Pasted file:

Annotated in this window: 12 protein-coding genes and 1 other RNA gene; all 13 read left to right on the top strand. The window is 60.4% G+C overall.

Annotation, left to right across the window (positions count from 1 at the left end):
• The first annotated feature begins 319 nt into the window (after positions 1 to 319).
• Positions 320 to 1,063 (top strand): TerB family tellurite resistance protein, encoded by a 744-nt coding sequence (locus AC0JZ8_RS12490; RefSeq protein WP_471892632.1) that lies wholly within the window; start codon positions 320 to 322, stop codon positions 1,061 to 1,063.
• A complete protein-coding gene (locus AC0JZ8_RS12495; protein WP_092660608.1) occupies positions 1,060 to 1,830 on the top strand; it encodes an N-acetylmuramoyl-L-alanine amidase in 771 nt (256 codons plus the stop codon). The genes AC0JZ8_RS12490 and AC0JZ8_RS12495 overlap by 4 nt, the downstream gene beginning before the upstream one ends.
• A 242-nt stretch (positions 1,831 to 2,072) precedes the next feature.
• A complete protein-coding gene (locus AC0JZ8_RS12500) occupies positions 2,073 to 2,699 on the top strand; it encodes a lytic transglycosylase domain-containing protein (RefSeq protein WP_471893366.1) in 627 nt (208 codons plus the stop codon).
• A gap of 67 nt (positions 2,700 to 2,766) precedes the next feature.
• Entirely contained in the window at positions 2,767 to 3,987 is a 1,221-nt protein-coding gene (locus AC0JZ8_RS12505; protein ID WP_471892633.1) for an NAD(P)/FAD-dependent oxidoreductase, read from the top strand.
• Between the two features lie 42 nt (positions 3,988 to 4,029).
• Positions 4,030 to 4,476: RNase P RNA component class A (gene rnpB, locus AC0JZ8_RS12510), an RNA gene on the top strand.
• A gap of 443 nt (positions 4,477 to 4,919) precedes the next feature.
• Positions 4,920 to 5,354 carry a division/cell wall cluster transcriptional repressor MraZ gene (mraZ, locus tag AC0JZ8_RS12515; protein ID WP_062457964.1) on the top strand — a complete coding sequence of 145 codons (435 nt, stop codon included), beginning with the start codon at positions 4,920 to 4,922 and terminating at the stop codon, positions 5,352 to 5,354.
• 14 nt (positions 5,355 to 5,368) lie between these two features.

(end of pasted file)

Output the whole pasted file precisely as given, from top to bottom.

Annotated in this window: 12 protein-coding genes and 1 other RNA gene; all 13 read left to right on the top strand. The window is 60.4% G+C overall.

Annotation, left to right across the window (positions count from 1 at the left end):
• The first annotated feature begins 319 nt into the window (after positions 1 to 319).
• Positions 320 to 1,063 (top strand): TerB family tellurite resistance protein, encoded by a 744-nt coding sequence (locus AC0JZ8_RS12490; RefSeq protein WP_471892632.1) that lies wholly within the window; start codon positions 320 to 322, stop codon positions 1,061 to 1,063.
• A complete protein-coding gene (locus AC0JZ8_RS12495; protein WP_092660608.1) occupies positions 1,060 to 1,830 on the top strand; it encodes an N-acetylmuramoyl-L-alanine amidase in 771 nt (256 codons plus the stop codon). The genes AC0JZ8_RS12490 and AC0JZ8_RS12495 overlap by 4 nt, the downstream gene beginning before the upstream one ends.
• A 242-nt stretch (positions 1,831 to 2,072) precedes the next feature.
• A complete protein-coding gene (locus AC0JZ8_RS12500) occupies positions 2,073 to 2,699 on the top strand; it encodes a lytic transglycosylase domain-containing protein (RefSeq protein WP_471893366.1) in 627 nt (208 codons plus the stop codon).
• A gap of 67 nt (positions 2,700 to 2,766) precedes the next feature.
• Entirely contained in the window at positions 2,767 to 3,987 is a 1,221-nt protein-coding gene (locus AC0JZ8_RS12505; protein ID WP_471892633.1) for an NAD(P)/FAD-dependent oxidoreductase, read from the top strand.
• Between the two features lie 42 nt (positions 3,988 to 4,029).
• Positions 4,030 to 4,476: RNase P RNA component class A (gene rnpB, locus AC0JZ8_RS12510), an RNA gene on the top strand.
• A gap of 443 nt (positions 4,477 to 4,919) precedes the next feature.
• Positions 4,920 to 5,354 carry a division/cell wall cluster transcriptional repressor MraZ gene (mraZ, locus tag AC0JZ8_RS12515; protein ID WP_062457964.1) on the top strand — a complete coding sequence of 145 codons (435 nt, stop codon included), beginning with the start codon at positions 4,920 to 4,922 and terminating at the stop codon, positions 5,352 to 5,354.
• 14 nt (positions 5,355 to 5,368) lie between these two features.